To achieve fairness and ensure that the public facilities at Johnson Pier in Pillar Point Harbor are properly maintained, the San Mateo County Port District is considering a new license and fee program for those who sell seafood to the public .
The Port District met on June 10 to discuss options for the Fee Program, with a possible tiered fee system proposed for fishermen who sell off-boat, allowing the Port District to maintain public jetty spaces. and create a more equitable fee system for businesses, restaurants and fishermen. .
“It’s a small piece of the cake, but a lot of the small portions add up quickly,” said Harbor District General Manager Jim Pruett.
20 years ago dockside sales were minimal, but today around 50 boats are selling on Johnson Pier, bringing plenty of people on weekends to Pillar Point Harbor, Pruett said.
Additional customers are a burden on facilities, causing increased wear and tear on parking lots, bathrooms and docks. Public facilities then require additional workers to manage. Given the contribution to public pedestrian traffic, the Harbor District wants fishermen to pay a fee for the use of the docks to ensure fairness between them and other wharf companies who pay a fee for maintenance. public. Permits would remain similar, with fees being the most significant change. Pruett said no fee range has been set and is still under review.
The current system has a limited business permit that would move to a more comprehensive process. Pruett said the Harbor District is always looking for the details and the best and easiest method. A potential tiered system would have different fee ranges for someone who sells crab versus someone who sells crab and salmon or someone who sells halibut. He believes that a tiered system will benefit both small and large fishermen to ensure that they do not pay the same price for different services.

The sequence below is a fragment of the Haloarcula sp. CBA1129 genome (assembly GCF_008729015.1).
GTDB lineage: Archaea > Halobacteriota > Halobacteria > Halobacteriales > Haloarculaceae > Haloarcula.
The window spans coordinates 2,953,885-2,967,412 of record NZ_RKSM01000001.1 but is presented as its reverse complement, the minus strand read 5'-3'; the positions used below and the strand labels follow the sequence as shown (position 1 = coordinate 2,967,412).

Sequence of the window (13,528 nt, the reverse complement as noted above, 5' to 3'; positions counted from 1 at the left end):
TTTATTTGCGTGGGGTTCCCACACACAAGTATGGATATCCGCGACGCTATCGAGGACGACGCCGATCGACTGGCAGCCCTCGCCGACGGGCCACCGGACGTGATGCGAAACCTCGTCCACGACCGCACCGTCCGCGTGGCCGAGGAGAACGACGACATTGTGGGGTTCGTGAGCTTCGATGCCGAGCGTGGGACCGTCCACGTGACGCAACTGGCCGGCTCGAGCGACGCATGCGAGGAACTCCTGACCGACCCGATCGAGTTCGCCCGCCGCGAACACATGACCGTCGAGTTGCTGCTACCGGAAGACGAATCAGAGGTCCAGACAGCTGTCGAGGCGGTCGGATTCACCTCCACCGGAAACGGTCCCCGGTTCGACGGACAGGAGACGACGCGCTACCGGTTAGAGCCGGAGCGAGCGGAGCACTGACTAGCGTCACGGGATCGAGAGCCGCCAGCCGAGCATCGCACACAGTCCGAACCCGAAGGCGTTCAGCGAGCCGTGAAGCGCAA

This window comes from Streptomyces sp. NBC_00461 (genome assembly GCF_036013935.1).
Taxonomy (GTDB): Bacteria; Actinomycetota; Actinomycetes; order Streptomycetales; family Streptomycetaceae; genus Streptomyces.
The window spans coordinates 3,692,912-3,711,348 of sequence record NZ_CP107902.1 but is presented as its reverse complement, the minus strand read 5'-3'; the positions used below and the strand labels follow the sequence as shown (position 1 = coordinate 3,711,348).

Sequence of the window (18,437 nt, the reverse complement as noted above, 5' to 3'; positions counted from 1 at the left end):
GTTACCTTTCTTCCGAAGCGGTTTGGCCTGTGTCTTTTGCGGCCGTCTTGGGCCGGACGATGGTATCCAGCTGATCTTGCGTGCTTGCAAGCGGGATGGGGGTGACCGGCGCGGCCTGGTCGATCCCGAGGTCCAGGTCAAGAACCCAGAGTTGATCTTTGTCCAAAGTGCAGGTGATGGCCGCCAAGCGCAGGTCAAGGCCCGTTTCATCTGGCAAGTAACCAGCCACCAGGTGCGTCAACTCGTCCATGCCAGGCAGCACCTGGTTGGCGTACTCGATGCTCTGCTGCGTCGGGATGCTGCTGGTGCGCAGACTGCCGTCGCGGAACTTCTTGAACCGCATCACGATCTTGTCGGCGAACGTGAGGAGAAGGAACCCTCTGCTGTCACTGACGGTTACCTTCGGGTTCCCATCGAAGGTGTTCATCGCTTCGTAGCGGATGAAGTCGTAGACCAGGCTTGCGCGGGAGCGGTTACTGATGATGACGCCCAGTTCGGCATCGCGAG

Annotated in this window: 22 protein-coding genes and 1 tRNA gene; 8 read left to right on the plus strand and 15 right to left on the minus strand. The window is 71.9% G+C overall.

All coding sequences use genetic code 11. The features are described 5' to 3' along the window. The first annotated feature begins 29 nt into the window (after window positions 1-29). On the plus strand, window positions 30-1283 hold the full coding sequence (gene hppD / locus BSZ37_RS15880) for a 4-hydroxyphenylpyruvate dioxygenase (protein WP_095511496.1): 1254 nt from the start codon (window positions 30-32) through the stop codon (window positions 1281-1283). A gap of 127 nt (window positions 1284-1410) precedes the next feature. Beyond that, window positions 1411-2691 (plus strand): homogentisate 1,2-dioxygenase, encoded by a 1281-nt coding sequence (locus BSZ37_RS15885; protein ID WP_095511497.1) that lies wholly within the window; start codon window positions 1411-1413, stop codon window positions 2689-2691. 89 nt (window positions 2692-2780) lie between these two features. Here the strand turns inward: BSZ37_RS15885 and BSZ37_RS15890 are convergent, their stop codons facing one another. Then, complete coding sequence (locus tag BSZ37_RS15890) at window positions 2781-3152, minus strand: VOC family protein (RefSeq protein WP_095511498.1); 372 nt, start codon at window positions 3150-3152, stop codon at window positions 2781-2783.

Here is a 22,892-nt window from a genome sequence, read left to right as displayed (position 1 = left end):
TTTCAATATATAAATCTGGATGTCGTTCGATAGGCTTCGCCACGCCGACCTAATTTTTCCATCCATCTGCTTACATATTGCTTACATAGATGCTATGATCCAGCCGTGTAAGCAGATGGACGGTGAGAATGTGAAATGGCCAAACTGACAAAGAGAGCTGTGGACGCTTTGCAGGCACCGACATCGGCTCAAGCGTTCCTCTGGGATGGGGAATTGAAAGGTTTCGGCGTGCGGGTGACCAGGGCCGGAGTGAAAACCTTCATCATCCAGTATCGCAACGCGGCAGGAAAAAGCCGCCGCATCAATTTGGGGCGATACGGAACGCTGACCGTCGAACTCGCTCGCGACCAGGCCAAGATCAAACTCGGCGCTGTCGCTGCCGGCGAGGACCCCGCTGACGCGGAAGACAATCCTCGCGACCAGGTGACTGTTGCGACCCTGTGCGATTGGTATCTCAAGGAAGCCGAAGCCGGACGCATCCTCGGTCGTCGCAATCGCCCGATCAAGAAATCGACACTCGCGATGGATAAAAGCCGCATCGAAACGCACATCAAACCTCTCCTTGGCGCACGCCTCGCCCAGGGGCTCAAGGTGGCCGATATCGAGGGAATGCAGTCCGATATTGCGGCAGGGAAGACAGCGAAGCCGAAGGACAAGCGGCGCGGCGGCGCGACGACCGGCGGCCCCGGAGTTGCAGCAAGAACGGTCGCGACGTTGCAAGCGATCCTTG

“I think the tiered system is something we should be looking at,” Pruett said.
Pruett noted that restaurants currently pay 3% to 5% on gross sales, but Anglers were against gross sales, wanting an up-front progressive system fee.
“I really want to get buy-in from the fishermen before I go to the board. The main goal is not to exceed the price of Pillar Point Harbor for fishermen, ”said Pruett.
Harbor District staff will put together potential role models for the board based on the ideas from the meeting. The board will likely have something to approve in three or four months, with public input possible before a final decision, Pruett said. Implementation would start in early 2022. Fishermen will be given a physical license to make it easier for enforcement authorities to know who should be there and who should not.
Virginia Chang Kiraly, chair of the port district commissioners council, said the fees would help recoup the costs needed to maintain public space. The work dock swells with activity on weekends due to trucks, the public and people selling the daily catch. She stressed that the fees were not for income or funding for other projects, but for the management of public spaces at the pier. Chang Kiraly believed that the proposed and discussed tiered system could be a solution to the fee options.
“I think the proposed tiered structure was a good idea,” she said.
Chang Kiraly believes that public dialogue was necessary to ensure the success of the charges, and she thanked the audience for caring enough to come forward.
“I think this type of collaboration and dialogue is important, especially as we come out of COVID and work towards economic recovery,” Chang Kiraly said.
Commissioner Bill Zemke was struck by the complexity and detail required to make the program a success.
“Whatever we do, I want to make sure we’re doing it in the most efficient way possible,” Zemke said.
Frank Sousa, a fisherman from Half Moon Bay, said there was a need to prioritize local fishermen who sell annually at the dock and rely on local customers to account for fees.
“To continue to be successful, it has to be adapted to the fishermen of Half Moon Bay,” Sousa said.